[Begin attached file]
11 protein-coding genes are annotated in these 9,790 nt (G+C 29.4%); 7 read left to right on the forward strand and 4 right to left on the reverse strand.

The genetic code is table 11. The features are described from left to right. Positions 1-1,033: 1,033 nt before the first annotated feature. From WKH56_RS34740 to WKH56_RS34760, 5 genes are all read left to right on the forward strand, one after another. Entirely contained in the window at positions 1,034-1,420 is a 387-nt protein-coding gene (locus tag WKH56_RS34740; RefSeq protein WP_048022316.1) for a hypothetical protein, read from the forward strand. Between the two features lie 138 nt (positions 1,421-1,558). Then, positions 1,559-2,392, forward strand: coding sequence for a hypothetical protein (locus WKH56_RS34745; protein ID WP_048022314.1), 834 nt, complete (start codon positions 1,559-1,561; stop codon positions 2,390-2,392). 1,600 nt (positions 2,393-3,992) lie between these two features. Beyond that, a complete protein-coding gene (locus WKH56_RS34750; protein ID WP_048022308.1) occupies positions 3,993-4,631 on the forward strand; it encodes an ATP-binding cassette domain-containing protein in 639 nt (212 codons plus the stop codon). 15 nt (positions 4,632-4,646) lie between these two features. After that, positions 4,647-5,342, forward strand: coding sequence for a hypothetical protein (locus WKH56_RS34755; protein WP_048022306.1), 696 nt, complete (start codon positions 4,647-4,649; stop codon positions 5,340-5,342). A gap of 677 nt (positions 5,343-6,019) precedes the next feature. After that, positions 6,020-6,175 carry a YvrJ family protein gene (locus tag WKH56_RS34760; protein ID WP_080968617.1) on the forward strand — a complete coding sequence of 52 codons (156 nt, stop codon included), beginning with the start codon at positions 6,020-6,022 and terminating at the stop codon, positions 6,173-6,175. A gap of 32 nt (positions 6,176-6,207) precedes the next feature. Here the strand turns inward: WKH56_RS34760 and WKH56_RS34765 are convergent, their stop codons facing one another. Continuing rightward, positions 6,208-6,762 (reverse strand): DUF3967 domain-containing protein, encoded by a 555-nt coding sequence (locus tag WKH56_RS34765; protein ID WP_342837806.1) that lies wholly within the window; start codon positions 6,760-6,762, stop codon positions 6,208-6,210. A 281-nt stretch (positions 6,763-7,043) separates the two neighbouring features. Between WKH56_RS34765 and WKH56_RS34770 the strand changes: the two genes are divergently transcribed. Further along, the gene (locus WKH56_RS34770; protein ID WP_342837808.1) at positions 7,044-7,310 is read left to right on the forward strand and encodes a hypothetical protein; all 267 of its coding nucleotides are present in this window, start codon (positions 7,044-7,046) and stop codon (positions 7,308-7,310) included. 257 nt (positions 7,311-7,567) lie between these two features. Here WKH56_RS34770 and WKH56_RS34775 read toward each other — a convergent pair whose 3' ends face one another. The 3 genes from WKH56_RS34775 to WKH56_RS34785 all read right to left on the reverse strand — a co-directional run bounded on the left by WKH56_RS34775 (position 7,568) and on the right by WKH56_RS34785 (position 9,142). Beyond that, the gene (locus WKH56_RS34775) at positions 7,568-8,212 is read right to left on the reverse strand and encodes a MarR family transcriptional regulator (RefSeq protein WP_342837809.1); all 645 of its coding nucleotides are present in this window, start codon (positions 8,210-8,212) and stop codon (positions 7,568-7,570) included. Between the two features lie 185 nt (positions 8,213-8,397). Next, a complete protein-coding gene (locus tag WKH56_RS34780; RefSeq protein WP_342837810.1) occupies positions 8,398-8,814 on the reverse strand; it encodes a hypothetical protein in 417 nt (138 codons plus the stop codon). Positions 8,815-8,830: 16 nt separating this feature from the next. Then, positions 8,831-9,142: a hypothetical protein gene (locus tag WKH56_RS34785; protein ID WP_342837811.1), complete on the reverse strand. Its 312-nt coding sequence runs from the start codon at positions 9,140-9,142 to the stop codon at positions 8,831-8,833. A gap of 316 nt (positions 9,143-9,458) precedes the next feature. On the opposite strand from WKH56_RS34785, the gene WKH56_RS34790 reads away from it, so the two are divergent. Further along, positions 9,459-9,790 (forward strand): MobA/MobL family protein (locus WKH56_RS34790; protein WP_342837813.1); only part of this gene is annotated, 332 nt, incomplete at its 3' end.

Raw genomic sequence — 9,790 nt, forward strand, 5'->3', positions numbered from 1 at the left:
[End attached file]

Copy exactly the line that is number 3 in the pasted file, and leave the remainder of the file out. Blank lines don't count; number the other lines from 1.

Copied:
Raw genomic sequence — 9,790 nt, forward strand, 5'->3', positions numbered from 1 at the left: